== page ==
Some of us love music while we work. Others avoid it like the plague. Let’s look at the science behind what music does to our brain, and if you should turn up or turn down the volume.

Music has power. It lifts us up. It energizes us. It helps us express complex emotions. It’s kind of like invisible magic. Yet, I’ve always avoided it like the plague if I needed to concentrate. 

Throughout my career, both academically and professionally, I’ve felt that when I was studying or working on any complex project, I needed silence or at least minimal background noise. 

I never understood my friends or colleagues who could study or work with music playing. Weren’t they hurting their ability to concentrate? Wasn’t it distracting? How could they focus? How could they retain any information? It made no sense. They were clearly nuts. 

However, it turns out that I may, in fact, have been wrong. 

Music Helps Us Learn

There is a mountain of evidence to suggest that music helps us focus. Numerous studies show that music has a positive impact on learning. Interestingly, this impact appears to be more significant for students with learning disabilities or people with poor spelling skills

Why is this? Music activates both the left and right brain at the same time, and the activation of both hemispheres maximizes learning and improves memory.

One Tune is Not Like the Other

All background music is not equal. It seems that the type of music matters. For example, the often referenced Mozart effect claims that listening to classical music, specifically Mozart, improves your spatial abilities and, ultimately, makes you “smarter.” And many people do find they study better with classical or even just instrumental music in the background. 

However, a 2006 study published in the Annals of the New York Academy of Science found that children performed better on a spatial aptitude test after listening to pop music by the British band, Blur, compared when they listened to music composed by Mozart. This is now known as the “Blur Effect.” 

So what does this mean? The style of music may not impact your cognitive abilities, but liking the music you listen to could.

Tempo and Intensity Matter

A 2013 study by Dr. Emma Gray, a cognitive-behavioral therapist, and Spotify found that listening to music in the range of 50 to 80 beats per minute (BPM) puts us into a more focused and productive state, ideal for learning, creativity, and studying. Higher BPMs can distract us.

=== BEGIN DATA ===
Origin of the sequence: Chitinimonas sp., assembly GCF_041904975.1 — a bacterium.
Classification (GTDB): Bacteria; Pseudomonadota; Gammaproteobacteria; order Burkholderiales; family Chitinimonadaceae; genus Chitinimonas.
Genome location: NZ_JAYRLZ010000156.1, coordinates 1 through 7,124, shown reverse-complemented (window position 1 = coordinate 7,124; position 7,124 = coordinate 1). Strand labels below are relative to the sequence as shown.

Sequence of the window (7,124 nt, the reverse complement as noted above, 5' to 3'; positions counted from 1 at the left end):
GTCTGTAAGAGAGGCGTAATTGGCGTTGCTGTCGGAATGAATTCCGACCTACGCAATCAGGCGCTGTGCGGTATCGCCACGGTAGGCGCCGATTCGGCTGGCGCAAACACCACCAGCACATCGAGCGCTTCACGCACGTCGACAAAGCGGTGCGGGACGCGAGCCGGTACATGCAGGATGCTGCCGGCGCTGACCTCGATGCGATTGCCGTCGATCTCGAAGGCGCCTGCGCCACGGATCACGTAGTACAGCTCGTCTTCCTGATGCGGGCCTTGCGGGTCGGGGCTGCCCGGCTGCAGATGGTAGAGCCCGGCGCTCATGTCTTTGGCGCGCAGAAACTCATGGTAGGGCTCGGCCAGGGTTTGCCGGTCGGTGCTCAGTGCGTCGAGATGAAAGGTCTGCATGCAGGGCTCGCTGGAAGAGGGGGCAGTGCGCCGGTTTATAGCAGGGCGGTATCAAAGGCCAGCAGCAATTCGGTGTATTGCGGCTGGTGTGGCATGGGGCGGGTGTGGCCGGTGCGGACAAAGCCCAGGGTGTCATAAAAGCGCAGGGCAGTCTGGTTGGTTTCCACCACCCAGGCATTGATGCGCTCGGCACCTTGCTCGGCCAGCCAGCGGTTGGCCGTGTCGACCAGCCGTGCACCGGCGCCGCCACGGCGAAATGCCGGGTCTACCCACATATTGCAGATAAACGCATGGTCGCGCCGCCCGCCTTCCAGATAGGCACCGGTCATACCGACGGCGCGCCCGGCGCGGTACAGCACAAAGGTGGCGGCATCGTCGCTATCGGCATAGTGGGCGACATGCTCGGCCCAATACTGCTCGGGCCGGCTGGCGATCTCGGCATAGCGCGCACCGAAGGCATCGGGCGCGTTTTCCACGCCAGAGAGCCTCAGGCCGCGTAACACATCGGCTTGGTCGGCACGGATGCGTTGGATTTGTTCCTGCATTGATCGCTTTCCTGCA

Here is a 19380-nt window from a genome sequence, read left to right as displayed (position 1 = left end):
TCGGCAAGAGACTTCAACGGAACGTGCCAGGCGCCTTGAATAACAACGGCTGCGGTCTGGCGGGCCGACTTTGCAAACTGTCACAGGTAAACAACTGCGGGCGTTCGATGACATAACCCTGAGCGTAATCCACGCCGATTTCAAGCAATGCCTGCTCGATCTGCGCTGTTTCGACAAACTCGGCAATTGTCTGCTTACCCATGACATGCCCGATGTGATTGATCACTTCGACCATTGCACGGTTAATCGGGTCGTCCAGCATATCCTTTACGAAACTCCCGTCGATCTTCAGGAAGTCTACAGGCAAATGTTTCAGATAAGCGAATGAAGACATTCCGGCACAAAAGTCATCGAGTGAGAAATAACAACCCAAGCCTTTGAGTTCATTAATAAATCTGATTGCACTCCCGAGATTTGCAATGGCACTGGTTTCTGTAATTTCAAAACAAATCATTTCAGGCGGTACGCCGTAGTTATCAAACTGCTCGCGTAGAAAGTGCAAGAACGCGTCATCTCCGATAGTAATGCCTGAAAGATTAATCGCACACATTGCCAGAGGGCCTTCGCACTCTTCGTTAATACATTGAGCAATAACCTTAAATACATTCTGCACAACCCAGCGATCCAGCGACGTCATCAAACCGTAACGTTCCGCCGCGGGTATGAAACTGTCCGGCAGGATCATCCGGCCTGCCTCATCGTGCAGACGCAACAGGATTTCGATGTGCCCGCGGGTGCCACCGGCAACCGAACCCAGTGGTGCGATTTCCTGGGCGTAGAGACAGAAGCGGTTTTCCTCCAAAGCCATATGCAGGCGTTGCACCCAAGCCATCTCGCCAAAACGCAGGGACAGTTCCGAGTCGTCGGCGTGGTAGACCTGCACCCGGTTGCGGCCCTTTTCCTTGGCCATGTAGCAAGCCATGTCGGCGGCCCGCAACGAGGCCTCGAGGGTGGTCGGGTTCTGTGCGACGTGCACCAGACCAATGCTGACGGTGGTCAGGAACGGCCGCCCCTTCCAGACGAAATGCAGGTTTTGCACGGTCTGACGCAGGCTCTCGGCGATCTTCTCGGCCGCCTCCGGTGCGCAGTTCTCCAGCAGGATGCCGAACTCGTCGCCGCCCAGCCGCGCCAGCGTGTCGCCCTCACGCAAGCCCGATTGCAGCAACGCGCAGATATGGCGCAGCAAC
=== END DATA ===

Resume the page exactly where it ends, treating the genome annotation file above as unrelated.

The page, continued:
But background music may not just be helping us study. Music can also improve our sleep. It can help us recall memories and emotions. And, it could also help us relax, especially during high-pressure times like prepping for an important exam. 

As mentioned earlier, music activates both the left and right brain at the same time, and the activation of both hemispheres can maximize learning and improve memory. In other words, peanut butter and jelly are both good, but they are better together.

Was I Right to Fear Facing the Music?

The reality is that studies investigating the relationship between learning outcomes and background music vary a lot. For example, a 2010 study by Lutz Jäncke and Pascale Sandmann found there is no impact from listening to music while you study or learn. Other studies found it negatively impacted learning capabilities. In other words, while music absolutely can be beneficial, there are times that it hurts our ability to study and retain information. 

Research shows that when you’re using your working memory, background music actually makes your short term memory worse. What is working memory? It’s when you are trying to hold or manipulate several pieces of information in your head at the same time. 

So trying to do that while listening to music (especially music with vocals), is hard. And it may be hurting your study session. According to a 2014 study published in Applied Cognitive Psychology, reading comprehension decreases when listening to music with lyrics

So if you are planning to read with background music, avoid music with lyrics.

Music has also been shown to affect people who are easily overstimulated, specifically when completing a more complex task. A 2006 study, “The effect of background music and background noise on the task performance of introverts and extraverts,” published in the Psychology of Music, showed that as tasks become more complex, background music created high arousal potential and negative effects. 

This means if you are easily stimulated, like me, you may be better off without background music when you study more complex material.

Ultimately, Background Music (or not) is a Personal Choice.

While I may not be 100% ready to jump on the background music bandwagon, if you are, we have you covered with some awesome playlists curated by Pocket Prep. 

Piano Remixes: From a cover of The Pixie’s Where Is My Mind to Queen’s We Will Rock You, this playlist has easily recognizable songs without the distraction of lyrics.

Electronic: Our Anodic Chill Vibes playlist is filled with a calming mix of electronic good vibes. 


Lo-Fi: If you want something downtempo and laid back, check out our Pocket Lo-Fi playlist. 

Check them out on Spotify and happy listening!